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With love,

Tuesday, February 1, 2011

Loving an Addict Without Losing Yourself - Part 2

Understand that they don’t understand.
There are two phrases that no longer have any meaning for the family of an alcoholic/addict who is actively using.  They are, “I’m sorry” and “I love you”.
We’ve heard it all before. They’re always sorry and they always love us when they are feeling ashamed of their behavior.  Not so much when they’re in the height of their disease.  Those phrases become as meaningless to us as “Have a nice day” is from the grocery clerk. But, here’s the thing; they don’t know that.  How would they, really?  When they were immersed in their addiction, they didn’t care and we certainly didn’t tell them.  Now that they’re in treatment and/or recovery they really mean those words. But the words are still very empty to us, particularly in the early stages of healing. 
Most often we don’t share the damage that has been done to us because we’re so focused on helping our addict recover.  We’re also afraid, in the beginning especially, that we will say something that will send them spiraling back out of control and into their addiction.  We don’t say that we’re afraid because we don’t want the healing addict to think they are hurting us.  For so long, our focus has been on the addict that we tend to take our own feelings out of the equation.  For a while, we had to; in order to survive the addiction ordeal.  The thing you have to remember is, just like the addiction involved you, the healing involves you also.  It is not only okay for you to share how you are feeling, it’s vital.
In most cases, the addict was so under the haze of their drug of choice that they have no idea of the havoc they were wreaking in the lives of their loved ones.  Imagine coming out of that haze and knowing you’ve done some things that hurt the ones you love, but not knowing what those things are.  You would want someone to tell you so that you could begin to make things right.  So tell them; share who you have become while they were using. 
I was having coffee one morning with a recovering alcoholic friend who was recuperating from surgery in our home. His wife was unwilling to let him return to theirs.  He had required the surgery as the result of a five week alcohol binge that had nearly ended his life. He was lamenting to me, “I don’t understand why Carol is being so stubborn.  I’ve told her how sorry I am over and over again.  She seems to want to punish me.” I said to him, “Dan, ‘I’m sorry’ has no meaning for Carol.”  He just stared at me.  I asked him, “How many times have you said that to Carol over the years?  Carol’s really tired of hearing ‘I’m sorry’ and having nothing change.  Carol has absolutely no reason to believe that this time will be any different than any of the others.  Your perspective may have changed, but hers hasn’t.”  There was more staring, and then he said to me with a look of complete disbelief, “That never occurred to me.” We sipped our coffee in silence for a while.  Then he said quietly, “Thanks for telling me that.”  My husband told me later that Dan had called his wife to tell her that he had never understood how much damage he was doing to her and that he thought he was only harming himself.  You see, he didn’t understand, she didn’t tell him. So they were living in that emotional limbo with which we are all so familiar.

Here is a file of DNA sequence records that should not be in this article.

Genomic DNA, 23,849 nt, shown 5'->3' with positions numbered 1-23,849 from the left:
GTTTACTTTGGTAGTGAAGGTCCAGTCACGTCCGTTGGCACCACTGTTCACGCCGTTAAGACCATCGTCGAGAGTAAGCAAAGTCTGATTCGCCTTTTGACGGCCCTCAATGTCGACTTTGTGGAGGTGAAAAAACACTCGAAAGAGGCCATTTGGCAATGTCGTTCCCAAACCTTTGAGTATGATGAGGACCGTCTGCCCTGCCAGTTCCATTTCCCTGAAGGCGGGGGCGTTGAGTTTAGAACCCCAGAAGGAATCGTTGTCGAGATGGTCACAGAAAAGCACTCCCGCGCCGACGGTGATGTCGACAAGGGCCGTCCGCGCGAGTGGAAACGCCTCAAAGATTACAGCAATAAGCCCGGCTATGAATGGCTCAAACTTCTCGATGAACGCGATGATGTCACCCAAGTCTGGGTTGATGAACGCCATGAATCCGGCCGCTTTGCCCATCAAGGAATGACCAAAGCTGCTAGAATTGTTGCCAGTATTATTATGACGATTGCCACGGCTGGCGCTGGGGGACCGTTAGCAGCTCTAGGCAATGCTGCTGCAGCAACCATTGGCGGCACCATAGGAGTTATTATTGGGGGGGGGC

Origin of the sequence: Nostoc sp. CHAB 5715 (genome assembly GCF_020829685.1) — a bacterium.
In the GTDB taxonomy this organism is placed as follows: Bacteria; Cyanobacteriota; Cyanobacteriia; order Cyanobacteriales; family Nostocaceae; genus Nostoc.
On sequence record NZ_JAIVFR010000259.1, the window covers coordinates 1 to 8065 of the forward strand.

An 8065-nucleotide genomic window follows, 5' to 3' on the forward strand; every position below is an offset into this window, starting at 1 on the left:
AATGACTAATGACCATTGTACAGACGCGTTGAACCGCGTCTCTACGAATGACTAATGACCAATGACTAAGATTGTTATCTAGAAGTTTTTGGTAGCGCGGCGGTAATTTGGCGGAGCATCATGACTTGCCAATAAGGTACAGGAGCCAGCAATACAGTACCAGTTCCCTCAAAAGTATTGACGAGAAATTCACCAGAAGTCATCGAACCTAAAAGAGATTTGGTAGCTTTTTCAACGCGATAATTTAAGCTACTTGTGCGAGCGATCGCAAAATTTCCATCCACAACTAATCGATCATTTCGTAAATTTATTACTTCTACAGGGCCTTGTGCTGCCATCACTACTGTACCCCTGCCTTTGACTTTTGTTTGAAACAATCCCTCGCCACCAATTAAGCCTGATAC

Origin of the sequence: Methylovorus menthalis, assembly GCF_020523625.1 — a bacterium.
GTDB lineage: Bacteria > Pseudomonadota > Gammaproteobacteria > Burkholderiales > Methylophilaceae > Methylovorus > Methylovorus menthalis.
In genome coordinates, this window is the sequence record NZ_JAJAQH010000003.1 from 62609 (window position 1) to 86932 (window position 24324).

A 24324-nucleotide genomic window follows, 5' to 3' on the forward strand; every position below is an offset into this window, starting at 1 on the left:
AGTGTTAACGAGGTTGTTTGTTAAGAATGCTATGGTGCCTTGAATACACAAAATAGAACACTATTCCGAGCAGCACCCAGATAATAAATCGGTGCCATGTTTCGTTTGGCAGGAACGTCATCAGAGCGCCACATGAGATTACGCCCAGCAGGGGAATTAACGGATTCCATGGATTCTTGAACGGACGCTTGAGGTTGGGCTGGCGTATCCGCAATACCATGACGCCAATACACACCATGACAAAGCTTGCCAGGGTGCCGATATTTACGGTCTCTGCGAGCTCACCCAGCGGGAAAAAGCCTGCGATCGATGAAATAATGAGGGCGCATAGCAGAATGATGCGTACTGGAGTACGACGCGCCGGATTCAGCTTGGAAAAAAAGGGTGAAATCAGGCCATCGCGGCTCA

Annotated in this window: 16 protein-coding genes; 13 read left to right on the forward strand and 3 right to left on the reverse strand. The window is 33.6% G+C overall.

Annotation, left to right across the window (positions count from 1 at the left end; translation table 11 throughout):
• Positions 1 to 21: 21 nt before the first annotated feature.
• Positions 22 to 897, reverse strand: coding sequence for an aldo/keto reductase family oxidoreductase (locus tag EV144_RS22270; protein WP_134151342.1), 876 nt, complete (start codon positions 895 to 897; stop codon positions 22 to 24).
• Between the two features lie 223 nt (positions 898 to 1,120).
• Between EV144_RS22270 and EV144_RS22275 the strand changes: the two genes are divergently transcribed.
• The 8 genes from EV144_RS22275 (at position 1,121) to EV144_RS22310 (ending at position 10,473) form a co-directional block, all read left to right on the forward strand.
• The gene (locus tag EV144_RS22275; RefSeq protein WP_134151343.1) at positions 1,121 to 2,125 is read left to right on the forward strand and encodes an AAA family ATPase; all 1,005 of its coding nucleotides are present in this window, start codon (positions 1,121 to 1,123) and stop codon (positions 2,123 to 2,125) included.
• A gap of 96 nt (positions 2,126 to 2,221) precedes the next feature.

It wasn’t until I had that conversation with Dan that I really came to comprehend how important it is for us as family of recovering addicts to consciously separate the person we love from the person in their disease.  Dan truly had no idea how used up his wife was feeling. I truly had no idea that Dan wouldn’t know that. The disease does that to us, to all of us.
When our addicts are immersed in their addictions they say and do things that they would most likely never do if they weren’t using.  The thing is, for the family, even though we may know that intellectually; it doesn’t make those things hurt any less.  My husband has been sober for six years. There all still times that I find myself filtering the things I say to him.  That filter comes from the ingrained fear that he will react the way he did when he was using; which was often very unpleasant for everyone.  He won’t react now in the way that he used to.  I know that in my head.  But my conditioned behavior from the years of living in the disease supersedes my intellect.  By taking the time to see my husband as that man he is now, which is really all that matters; I’m able to release that fear a little bit more each time it comes up.  And so, the healing continues.
Take a moment to consciously see the person you love. Give yourself that gift. If you can focus on the love between you and the aspects of the person that you adore, even for a few moments, the wounds heal.  The more often you can get to this place of seeing the person outside the disease and through the love you have for them, the faster the healing happens. Perhaps even more importantly, the more you focus on the love, the quicker you will find that place of peace inside yourself that we are all seeking.

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